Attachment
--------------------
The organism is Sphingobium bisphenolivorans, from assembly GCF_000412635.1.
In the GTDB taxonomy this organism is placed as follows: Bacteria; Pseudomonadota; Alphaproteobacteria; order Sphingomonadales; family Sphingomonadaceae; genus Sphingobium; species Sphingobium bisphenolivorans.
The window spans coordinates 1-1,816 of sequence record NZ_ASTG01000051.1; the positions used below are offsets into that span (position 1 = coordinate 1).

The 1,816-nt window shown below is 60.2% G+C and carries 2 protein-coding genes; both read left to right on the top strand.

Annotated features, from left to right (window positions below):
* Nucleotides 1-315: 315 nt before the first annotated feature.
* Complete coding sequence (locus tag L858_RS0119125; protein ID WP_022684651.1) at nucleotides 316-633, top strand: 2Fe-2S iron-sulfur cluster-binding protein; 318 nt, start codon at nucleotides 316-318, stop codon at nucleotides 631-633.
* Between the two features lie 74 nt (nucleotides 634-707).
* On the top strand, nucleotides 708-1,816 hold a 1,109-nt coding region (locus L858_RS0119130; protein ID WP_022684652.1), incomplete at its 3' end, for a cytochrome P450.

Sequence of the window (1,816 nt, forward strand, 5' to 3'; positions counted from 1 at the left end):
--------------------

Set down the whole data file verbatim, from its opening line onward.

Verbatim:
The organism is Sphingobium bisphenolivorans, from assembly GCF_000412635.1.
In the GTDB taxonomy this organism is placed as follows: Bacteria; Pseudomonadota; Alphaproteobacteria; order Sphingomonadales; family Sphingomonadaceae; genus Sphingobium; species Sphingobium bisphenolivorans.
The window spans coordinates 1-1,816 of sequence record NZ_ASTG01000051.1; the positions used below are offsets into that span (position 1 = coordinate 1).

The 1,816-nt window shown below is 60.2% G+C and carries 2 protein-coding genes; both read left to right on the top strand.

Annotated features, from left to right (window positions below):
* Nucleotides 1-315: 315 nt before the first annotated feature.
* Complete coding sequence (locus tag L858_RS0119125; protein ID WP_022684651.1) at nucleotides 316-633, top strand: 2Fe-2S iron-sulfur cluster-binding protein; 318 nt, start codon at nucleotides 316-318, stop codon at nucleotides 631-633.
* Between the two features lie 74 nt (nucleotides 634-707).
* On the top strand, nucleotides 708-1,816 hold a 1,109-nt coding region (locus L858_RS0119130; protein ID WP_022684652.1), incomplete at its 3' end, for a cytochrome P450.

Sequence of the window (1,816 nt, forward strand, 5' to 3'; positions counted from 1 at the left end):